Rasselas, Prince of Abyssinia, by Samuel Johnson

Chapter XXVII

Disquisition Upon Greatness.

The conversation had a short pause. The Prince, having considered his sister’s observation, told her that she had surveyed life with prejudice and supposed misery where she did not find it. “Your narrative,” says he, “throws yet a darker gloom upon the prospects of futurity. The predictions of Imlac were but faint sketches of the evils painted by Nekayah. I have been lately convinced that quiet is not the daughter of grandeur or of power; that her presence is not to be bought by wealth nor enforced by conquest. It is evident that as any man acts in a wider compass he must be more exposed to opposition from enmity or miscarriage from chance. Whoever has many to please or to govern must use the ministry of many agents, some of whom will be wicked and some ignorant, by some he will be misled and by others betrayed. If he gratifies one he will offend another; those that are not favoured will think themselves injured, and since favours can be conferred but upon few the greater number will be always discontented.”

“The discontent,” said the Princess, “which is thus unreasonable, I hope that I shall always have spirit to despise and you power to repress.”

“Discontent,” answered Rasselas, “will not always be without reason under the most just and vigilant administration of public affairs. None, however attentive, can always discover that merit which indigence or faction may happen to obscure, and none, however powerful, can always reward it. Yet he that sees inferior desert advanced above him will naturally impute that preference to partiality or caprice, and indeed it can scarcely be hoped that any man, however magnanimous by Nature or exalted by condition, will be able to persist for ever in fixed and inexorable justice of distribution; he will sometimes indulge his own affections and sometimes those of his favourites; he will permit some to please him who can never serve him; he will discover in those whom he loves qualities which in reality they do not possess, and to those from whom he receives pleasure he will in his turn endeavour to give it. Thus will recommendations sometimes prevail which were purchased by money or by the more destructive bribery of flattery and servility.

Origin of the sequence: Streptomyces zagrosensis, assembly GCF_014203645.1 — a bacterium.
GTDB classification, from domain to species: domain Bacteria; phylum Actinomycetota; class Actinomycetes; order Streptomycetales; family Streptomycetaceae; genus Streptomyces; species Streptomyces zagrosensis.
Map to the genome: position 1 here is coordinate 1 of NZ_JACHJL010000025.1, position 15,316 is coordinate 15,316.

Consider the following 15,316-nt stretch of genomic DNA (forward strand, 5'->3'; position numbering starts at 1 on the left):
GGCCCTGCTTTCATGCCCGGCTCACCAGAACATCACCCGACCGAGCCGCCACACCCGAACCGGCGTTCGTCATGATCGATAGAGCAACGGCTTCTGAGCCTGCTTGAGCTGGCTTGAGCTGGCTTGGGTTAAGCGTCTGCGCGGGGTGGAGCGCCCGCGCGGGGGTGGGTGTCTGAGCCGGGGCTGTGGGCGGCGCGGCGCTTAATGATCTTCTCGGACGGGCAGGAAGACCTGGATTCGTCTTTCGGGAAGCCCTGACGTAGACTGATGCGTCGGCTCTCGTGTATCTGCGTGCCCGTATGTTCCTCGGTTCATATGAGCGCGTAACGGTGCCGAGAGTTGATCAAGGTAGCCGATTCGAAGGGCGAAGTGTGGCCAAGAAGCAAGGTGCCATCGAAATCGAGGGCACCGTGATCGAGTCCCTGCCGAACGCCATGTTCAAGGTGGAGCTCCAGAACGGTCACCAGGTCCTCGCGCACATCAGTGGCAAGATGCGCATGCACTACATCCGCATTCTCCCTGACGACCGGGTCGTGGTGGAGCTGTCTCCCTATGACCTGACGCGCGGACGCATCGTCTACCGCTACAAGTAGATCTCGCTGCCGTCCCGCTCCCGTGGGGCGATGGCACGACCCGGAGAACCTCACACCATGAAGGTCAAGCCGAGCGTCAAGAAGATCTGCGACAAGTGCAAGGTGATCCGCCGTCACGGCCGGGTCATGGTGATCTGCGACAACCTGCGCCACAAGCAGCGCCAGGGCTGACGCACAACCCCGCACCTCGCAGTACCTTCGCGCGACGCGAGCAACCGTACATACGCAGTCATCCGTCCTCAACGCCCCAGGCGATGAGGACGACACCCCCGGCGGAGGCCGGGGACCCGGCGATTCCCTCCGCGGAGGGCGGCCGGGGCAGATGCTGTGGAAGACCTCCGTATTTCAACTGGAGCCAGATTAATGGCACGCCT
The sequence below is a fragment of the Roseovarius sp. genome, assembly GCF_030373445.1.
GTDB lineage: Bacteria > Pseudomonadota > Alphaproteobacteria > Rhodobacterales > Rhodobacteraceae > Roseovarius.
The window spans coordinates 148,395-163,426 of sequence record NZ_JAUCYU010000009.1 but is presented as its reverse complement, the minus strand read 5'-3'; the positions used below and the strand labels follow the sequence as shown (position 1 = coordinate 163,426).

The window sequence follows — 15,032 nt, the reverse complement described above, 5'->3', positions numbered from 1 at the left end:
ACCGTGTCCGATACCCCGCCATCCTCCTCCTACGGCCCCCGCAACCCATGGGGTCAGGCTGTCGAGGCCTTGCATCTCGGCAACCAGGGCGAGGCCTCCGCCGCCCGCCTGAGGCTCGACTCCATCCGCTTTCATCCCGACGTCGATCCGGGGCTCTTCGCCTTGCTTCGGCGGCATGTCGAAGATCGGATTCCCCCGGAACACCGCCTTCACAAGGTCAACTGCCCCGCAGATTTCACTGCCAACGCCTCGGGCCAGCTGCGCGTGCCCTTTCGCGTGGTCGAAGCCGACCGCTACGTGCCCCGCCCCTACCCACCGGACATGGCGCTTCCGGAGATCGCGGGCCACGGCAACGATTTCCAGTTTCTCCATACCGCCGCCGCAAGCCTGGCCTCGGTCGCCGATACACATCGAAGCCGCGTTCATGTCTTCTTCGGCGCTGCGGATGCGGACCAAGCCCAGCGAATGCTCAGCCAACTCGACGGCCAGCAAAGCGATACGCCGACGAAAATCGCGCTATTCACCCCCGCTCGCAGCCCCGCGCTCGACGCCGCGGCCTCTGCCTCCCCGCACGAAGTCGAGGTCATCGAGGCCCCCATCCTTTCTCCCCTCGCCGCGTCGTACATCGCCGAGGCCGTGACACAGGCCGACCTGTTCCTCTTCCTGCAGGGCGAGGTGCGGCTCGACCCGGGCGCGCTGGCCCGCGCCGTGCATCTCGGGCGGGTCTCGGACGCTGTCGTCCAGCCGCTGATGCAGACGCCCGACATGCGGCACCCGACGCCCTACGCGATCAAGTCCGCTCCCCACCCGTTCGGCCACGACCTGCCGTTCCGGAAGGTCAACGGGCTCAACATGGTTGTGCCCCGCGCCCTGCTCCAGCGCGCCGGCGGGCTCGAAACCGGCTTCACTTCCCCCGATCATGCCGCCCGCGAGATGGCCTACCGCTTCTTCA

“He that hath much to do will do something wrong, and of that wrong must suffer the consequences, and if it were possible that he should always act rightly, yet, when such numbers are to judge of his conduct, the bad will censure and obstruct him by malevolence and the good sometimes by mistake.

“The highest stations cannot therefore hope to be the abodes of happiness, which I would willingly believe to have fled from thrones and palaces to seats of humble privacy and placid obscurity. For what can hinder the satisfaction or intercept the expectations of him whose abilities are adequate to his employments, who sees with his own eyes the whole circuit of his influence, who chooses by his own knowledge all whom he trusts, and whom none are tempted to deceive by hope or fear? Surely he has nothing to do but to love and to be loved; to be virtuous and to be happy.”

“Whether perfect happiness would be procured by perfect goodness,” said Nekayah, “this world will never afford an opportunity of deciding. But this, at least, may be maintained, that we do not always find visible happiness in proportion to visible virtue. All natural and almost all political evils are incident alike to the bad and good; they are confounded in the misery of a famine, and not much distinguished in the fury of a faction; they sink together in a tempest and are driven together from their country by invaders. All that virtue can afford is quietness of conscience and a steady prospect of a happier state; this may enable us to endure calamity with patience, but remember that patience must oppose pain.”

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Last updated Saturday, March 1, 2014 at 20:38